For Alexander's full report, click here.

 

UPDATE: Pennsylvania still remains undecided, but other states have made their decisions.  Check out this map below for the Medicaid Expansion decisions as of January 3, 2013.

http://www.advisory.com/~/media/Advisory-com/Daily-Briefing/2012/11/DB_medicaid_map_lg.jpg


Friday, December 21, 2012

Medical Assistance and Mental Illnesses

In light of the recent tragedy at Sandy Hook Elementary, people are done blaming guns and starting to talk about mental illness.  As Liza Long points out in her article that went viral, "I am Adam Lanza's Mother" (read it here), that there are very few options for people with mental illnesses.  In fact, the only option they really have is to go to prison for people to start paying attention.

This lack of options, some people say, is because of government programs, like Medicaid (known as Medical Assistance in Pennsylvania).  But services for the non-poor mentally ill patients have been hit hard by the recession, and after the Supreme Court struck the mandate requiring states to expand Medicaid programs, people are worried that the Medicaid system will suffer further cuts.  These cuts cause a decrease in coverage or providers and longer waits for appointments, which in turn causes patients to be less likely to seek the help they need.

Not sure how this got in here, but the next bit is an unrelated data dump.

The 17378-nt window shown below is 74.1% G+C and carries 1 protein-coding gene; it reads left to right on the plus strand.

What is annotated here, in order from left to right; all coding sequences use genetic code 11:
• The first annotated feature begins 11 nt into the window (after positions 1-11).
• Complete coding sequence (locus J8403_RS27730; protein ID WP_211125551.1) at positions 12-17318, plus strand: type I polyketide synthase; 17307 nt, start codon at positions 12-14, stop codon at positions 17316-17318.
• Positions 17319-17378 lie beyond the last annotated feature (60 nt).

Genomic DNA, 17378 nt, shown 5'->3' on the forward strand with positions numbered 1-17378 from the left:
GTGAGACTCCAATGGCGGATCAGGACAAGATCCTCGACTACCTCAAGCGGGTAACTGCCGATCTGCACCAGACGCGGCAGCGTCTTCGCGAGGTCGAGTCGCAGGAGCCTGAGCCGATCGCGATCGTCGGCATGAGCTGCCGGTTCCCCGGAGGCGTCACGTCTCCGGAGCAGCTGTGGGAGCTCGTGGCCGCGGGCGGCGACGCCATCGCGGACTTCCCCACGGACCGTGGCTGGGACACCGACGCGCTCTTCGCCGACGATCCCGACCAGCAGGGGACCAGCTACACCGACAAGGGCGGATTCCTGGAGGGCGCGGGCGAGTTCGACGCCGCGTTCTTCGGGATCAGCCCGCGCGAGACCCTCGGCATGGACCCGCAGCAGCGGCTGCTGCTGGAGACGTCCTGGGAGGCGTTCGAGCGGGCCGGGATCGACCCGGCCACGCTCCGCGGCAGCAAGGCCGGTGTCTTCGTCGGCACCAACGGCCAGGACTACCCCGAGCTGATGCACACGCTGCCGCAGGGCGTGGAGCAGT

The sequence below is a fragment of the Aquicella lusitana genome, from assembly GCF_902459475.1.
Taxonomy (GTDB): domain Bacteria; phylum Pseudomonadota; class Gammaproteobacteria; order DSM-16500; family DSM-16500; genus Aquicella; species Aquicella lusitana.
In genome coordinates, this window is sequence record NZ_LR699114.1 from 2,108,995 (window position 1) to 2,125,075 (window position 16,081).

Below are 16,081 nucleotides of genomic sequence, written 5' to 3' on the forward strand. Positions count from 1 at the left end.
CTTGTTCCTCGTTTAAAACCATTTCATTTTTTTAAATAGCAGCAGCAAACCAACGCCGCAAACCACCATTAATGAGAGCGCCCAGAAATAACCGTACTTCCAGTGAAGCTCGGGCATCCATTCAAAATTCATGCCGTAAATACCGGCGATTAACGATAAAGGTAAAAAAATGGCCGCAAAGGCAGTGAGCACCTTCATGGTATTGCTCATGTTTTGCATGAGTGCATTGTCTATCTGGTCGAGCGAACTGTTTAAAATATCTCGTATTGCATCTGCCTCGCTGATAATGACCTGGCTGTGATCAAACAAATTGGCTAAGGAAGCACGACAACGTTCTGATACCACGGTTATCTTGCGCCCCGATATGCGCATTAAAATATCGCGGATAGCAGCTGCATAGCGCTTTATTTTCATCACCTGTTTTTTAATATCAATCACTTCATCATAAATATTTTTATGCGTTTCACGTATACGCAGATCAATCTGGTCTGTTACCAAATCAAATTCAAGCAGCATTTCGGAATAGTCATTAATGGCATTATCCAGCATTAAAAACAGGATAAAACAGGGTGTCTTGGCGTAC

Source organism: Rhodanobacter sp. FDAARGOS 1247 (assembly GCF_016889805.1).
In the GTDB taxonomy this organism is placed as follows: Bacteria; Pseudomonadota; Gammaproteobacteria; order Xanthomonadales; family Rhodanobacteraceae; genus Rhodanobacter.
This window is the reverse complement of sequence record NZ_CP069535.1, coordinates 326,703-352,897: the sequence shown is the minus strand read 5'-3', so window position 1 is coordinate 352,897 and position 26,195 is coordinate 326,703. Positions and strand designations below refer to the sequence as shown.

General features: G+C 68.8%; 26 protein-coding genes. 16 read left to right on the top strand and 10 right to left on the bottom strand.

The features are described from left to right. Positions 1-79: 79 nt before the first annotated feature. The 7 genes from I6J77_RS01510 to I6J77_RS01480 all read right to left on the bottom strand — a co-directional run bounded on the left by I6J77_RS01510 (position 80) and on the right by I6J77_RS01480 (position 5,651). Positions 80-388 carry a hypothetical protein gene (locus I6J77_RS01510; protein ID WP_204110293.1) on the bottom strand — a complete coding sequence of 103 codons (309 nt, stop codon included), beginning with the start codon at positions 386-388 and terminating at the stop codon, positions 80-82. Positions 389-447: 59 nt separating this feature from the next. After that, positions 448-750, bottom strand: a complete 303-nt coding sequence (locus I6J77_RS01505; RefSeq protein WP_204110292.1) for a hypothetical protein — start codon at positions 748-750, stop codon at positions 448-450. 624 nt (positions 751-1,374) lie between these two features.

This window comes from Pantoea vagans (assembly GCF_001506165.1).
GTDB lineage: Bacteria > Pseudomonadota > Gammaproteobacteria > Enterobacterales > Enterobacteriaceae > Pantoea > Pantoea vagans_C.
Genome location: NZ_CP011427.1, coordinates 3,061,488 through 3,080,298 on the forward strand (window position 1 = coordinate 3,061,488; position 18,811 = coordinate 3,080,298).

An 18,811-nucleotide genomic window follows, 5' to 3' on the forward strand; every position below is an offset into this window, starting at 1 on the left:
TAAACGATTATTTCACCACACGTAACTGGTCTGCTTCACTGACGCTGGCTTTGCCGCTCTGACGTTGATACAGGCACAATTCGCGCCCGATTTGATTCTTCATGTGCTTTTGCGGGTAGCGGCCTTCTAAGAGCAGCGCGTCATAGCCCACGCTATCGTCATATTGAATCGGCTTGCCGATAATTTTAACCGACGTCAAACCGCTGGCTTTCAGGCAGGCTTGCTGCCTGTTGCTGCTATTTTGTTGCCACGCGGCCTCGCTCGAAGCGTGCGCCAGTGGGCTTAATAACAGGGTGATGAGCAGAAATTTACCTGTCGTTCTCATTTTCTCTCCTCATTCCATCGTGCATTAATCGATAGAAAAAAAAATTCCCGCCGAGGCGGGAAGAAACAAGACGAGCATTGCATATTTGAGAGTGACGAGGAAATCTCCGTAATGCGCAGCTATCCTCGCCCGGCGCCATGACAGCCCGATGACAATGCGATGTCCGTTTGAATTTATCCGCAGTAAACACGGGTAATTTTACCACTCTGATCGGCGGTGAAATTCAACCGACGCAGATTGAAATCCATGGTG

However, in light of recent events, lawmakers are making mental health services a priority to stop future tragedies.  We have to discuss the mental health aspect and find ways to provide care for the mentally unhealthy.  We can only hope that the Medical Assistance will work to cover the mentally ill, giving them options so prison is not the solution of choice and to keep everyone safe.


Monday, November 12, 2012

Parental Prescription Plans

This is an important time for seniors as many of them are evaluating their Medicare supplement plans.  If your parents are among them, this would also be a good time to review the prescriptions your parents have.  You might be surprised with what you find on their shelf.  As your parents age, there might be too many bottles for them to keep track of without help, especially with an increasing number of adults suffering from memory loss.  It's not uncommon to find shoe boxes of pill bottles in an elder's home.  Some of these bottles might be empty, others might be the same drug prescribed by different doctors and some could be incompatible with each other.  This problem, called polypharmy, often exists and can be dangerous.